Part V was the most unfamiliar to me, covering Israel and Hezbollah. In 17 pieces, the author, an avowed supporter of Israel, pulls no punches, tarring and feathering the Israelis for being corrupt (selling off their military supplies on the black market (to whom, one wonders, since the only people in the market are terrorists?) confident the US will resupply them) and militarily and politically incompetent. To which I would add economically stupid and morally challenged–Stealing 50% of the water Israel uses to do farming that is under 5% of the GDP is both nuts and short-sighted. See the brief by Chuck Spinney at OSS.Net.
Part V, The World Beyond, is a philosophical tour of the horizon, from water wars and plagues (see my lists for books on each of the ten threats, twelve policies, and eight challengers), to precision knifing of Russia, France, and Europe. Darfur, one of over 15 genocides being ignored right now (Darfur because Sudan pretends to be helping on terrorism and the US does not have the will or the means to be effective there) is touched on.
The book ends marvelously with a piece on “The Return of the Tribes,” a piece that emphasizes the role of religion and the exclusivity of cults and specific localized tribes. They don't want to be integrated nor do they want new members.
Robert Young Pelton's The World's Most Dangerous Places: 5th Edition (Robert Young Pelton the World's Most Dangerous Places)
Sleeping with the Devil: How Washington Sold Our Soul for Saudi Crude
Deliver Us from Evil: Peacekeepers, Warlords and a World of Endless Conflict
Legacy of Ashes: The History of the CIA
The Sorrows of Empire: Militarism, Secrecy, and the End of the Republic (The American Empire Project)
The Fifty-Year Wound: How America's Cold War Victory Has Shaped Our World
Resource Wars: The New Landscape of Global Conflict With a New Introduction by the Author
Failed States: The Abuse of Power and the Assault on Democracy
Best available overview, narrow focus,
The author's primary focus is on what some would call “public diplomacy” or “public affairs” information, that is, the message that goes out from the United Nations force (civil, military, police) to all concerned–the world at large, the participating governments, the Member governments not participating, all other NGOs and organizational participants, the host government, and the indigenous belligerents and bystanders (many of them refugees).
The author's two core points are that information operations must be in the UN mandate or it will be unlikely to be addressed as a coherent unified program by the leaders on the ground; and that the information program *must* be unified–there cannot be separate SGSR, force commander, and police commander messages and programs.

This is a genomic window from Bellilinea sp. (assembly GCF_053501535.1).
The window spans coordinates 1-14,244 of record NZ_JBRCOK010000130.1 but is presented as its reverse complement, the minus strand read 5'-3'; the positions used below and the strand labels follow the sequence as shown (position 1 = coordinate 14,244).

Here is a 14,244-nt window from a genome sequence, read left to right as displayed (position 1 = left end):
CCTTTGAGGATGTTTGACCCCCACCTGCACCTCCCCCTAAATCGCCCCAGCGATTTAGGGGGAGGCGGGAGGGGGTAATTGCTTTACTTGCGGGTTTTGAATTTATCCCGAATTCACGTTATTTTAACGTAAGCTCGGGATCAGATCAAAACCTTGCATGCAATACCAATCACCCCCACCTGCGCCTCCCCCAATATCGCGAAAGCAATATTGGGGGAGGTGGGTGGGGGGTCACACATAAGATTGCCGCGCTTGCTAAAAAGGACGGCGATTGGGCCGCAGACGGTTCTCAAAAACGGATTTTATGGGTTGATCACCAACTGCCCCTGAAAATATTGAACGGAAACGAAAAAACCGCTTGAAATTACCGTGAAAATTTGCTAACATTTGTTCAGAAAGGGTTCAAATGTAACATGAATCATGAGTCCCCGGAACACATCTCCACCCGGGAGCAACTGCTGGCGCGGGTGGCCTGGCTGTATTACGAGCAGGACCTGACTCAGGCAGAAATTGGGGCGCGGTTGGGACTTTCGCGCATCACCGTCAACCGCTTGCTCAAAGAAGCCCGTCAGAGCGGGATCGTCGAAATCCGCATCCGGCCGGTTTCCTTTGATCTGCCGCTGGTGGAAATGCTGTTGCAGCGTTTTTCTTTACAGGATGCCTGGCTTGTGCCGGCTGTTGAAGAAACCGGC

Although the author makes passing reference to intelligence and the value of information collected overtly by elements of the total force, both this work and the book specifically avoid any discussion of intelligence in the form of decision support, as the Brahimi Report has stated so forcefully is needed by the UN at the strategic, operational, and tactical levels.
The author makes very good points with respect to the need for continuity of operations (too many personnel on short tours make it impossible to succeed), for substantial numbers of language-qualified interpreters and translators, and for an educational program to teach all concerned within the force, the message, and their role in getting the message out.
The author touches very lightly on the fact that no amount of message is going to save a completely screwed up mission with the wrong mandate, insufficient forces, insufficient aid, and lousy tactical leadership.
In my view, in the age of information, the concepts of peacekeeping intelligence and information peacekeeping, two different concepts, are going to comprise the heart of stabilization operations world-wide. Emerging technologies including application oriented intelligence networks, semantic web and synthetic information architecture, super-sized federated data systems, and fully funded commercial information support operations, will dramatically alter what we do, when we do it, and how we do it, as we all seek to avoid war and foster prosperity within the lesser developed regions of the world.